- On 12 March 2012, the Singaporean cargo ship MV Prabhu Daya was involved in a collision off the coast of Kerala, India. In the investigation that followed, one of the crew was found to have inserted a USB flash drive into the VDR which resulted in a rewriting and loss of crucial data. Further, the software was found to have been infected with malware.
- On the SilkAir Flight 185 accident, investigators concluded that the CVR could have been disabled by pulling out the circuit breaker that is connected to the CVR.
- Cesar Llanto disappeared from ‘death ship’ in 2012 and Hector Collado was found dead on board two weeks later
How Blockchain can be the solution
Blockchain's traceability and tamper-proof nature provide a direct solution to the problems discussed above.
In a recent article, I discussed the possibilities of blockchain being hacked by Quantum Computing. It is the power of many users of blockchain that makes it immune to hacking. In any case, centralized legacy systems and databases are more likely to be cracked, altered and data misused than a (decentralized) Distributed Ledger Technology. Having a system that provides real-time location data can be immensely helpful as it reduces (or completely eradicates) the tampering possibilities to the black boxes. Should the global transport infrastructure adopts this system, it could harness the potential of blockchain technology.
No Physical Contact Needed
Installing a satellite that records real-time location data can prove to be a game-changer. The data can be remotely access which makes physical contact obsolete.
Enhance Retrievability Using Satellite Locating
The primary problem with current black box recovery is locating it. With a satellite, its last location data can be transmitted and be recorded on a blockchain almost immediately. Thus, making the process of locating the black boxes far easier. However, it is important to also note that, if the data has already been recorded on the blockchain, then there should be no need to physically retrieve the black boxes.
Is there already a blockchain solution out there?
No, there isn’t. However, there is a company that caught my attention in the last few weeks. Blocbox, a Singapore-based company, is attempting to solve the challenges of retrieving black box data. Combining the benefits of key technologies like artificial intelligence and big data analytics, Blocbox is creating the world’s first blockchain protocol for aviation and shipping safety.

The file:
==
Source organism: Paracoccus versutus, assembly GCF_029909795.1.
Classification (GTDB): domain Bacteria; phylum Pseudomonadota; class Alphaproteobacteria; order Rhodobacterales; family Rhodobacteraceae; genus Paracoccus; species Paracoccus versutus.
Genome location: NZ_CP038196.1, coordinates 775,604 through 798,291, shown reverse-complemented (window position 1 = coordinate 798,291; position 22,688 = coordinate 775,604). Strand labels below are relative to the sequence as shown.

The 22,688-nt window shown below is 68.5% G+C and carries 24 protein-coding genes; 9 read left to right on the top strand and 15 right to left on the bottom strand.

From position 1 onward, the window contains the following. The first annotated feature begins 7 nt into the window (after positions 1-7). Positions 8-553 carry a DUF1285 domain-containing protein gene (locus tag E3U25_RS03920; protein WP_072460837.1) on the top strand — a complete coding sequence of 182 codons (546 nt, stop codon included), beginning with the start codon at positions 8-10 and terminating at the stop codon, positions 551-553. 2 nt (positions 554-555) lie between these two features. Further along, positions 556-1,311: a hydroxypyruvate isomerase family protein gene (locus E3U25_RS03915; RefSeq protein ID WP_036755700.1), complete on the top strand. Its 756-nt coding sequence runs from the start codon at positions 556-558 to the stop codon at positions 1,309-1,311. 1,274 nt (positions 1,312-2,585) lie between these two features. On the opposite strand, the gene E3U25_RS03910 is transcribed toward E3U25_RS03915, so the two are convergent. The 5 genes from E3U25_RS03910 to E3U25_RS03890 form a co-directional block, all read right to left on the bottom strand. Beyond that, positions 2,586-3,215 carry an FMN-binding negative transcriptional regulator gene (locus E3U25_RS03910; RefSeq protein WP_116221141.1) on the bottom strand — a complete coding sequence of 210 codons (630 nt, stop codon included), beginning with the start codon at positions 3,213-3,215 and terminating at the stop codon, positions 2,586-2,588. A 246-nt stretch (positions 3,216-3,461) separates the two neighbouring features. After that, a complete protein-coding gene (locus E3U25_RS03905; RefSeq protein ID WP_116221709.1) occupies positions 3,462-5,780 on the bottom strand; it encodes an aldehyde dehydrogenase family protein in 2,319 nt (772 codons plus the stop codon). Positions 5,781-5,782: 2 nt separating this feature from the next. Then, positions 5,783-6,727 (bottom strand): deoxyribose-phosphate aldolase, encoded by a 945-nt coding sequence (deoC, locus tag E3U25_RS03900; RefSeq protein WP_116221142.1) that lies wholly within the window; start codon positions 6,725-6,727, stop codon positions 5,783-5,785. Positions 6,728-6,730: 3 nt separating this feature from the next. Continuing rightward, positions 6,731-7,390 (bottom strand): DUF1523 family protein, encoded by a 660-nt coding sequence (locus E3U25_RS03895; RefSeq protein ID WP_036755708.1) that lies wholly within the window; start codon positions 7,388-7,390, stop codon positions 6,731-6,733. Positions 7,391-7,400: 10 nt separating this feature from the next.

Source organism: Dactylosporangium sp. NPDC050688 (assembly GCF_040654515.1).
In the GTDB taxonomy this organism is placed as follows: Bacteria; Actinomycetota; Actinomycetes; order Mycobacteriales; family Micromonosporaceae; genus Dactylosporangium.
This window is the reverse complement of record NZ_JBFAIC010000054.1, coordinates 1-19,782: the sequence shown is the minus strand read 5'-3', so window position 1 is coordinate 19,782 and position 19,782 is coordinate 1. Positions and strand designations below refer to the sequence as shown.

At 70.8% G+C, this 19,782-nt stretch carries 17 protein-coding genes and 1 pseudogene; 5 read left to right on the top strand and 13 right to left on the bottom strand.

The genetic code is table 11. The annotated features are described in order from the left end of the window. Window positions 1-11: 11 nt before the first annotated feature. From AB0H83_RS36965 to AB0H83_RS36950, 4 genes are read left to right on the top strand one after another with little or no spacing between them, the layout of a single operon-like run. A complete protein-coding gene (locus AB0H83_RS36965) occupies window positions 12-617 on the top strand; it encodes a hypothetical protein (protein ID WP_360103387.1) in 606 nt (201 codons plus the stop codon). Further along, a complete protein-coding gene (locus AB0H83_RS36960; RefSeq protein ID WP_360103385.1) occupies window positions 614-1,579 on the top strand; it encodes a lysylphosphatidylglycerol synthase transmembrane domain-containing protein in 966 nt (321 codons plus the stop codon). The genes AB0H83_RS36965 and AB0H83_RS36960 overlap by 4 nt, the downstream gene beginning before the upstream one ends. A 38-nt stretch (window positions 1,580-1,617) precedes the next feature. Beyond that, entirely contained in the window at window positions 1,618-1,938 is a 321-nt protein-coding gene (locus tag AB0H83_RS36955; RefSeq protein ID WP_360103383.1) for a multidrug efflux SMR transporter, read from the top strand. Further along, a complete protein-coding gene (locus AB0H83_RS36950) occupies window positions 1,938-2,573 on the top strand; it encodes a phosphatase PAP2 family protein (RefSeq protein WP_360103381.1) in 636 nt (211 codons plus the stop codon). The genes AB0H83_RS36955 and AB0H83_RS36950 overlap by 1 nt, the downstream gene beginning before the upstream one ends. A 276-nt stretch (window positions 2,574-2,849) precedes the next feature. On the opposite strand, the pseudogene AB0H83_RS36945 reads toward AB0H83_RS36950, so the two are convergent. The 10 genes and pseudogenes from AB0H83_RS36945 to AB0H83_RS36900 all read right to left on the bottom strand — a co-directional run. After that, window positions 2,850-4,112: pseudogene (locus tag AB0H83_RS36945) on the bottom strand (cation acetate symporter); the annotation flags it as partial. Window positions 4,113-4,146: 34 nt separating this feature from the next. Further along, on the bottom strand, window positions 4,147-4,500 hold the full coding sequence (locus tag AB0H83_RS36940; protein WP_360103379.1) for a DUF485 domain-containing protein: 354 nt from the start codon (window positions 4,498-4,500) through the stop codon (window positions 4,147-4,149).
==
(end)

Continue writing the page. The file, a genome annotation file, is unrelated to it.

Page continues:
The company is building a physical and lightweight device called the BlocBox Transmitter. This device shall be connected to existing recording instruments on planes and ships. It will continuously copy and transmit recorded data.
According to their whitepaper, they are also developing a satellite that will solely be used to ensure the constant transmission of data between relevant parties.
The Blockchain Revolution
Implementing blockchain technology certainly looks promising in both the aviation and shipping industry. However, it is important to remember that we are still at an early-stage of blockchain solutions. The majority of companies offering blockchain solutions are still developing. It is definitely an exciting period to be alive, watching the mass majority adopting emerging technologies.
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About The Author:
Iliya Zaki is the Head of Marketing & Business Development for Moonwhale Ventures. Based in Singapore, Iliya manages the marketing and public relations aspects for Moonwhale as well as clients under advisement. He is also a regular writer for Hackernoon and several other publications such as Investing.com, Daily Hodl, Securities.io, and many more.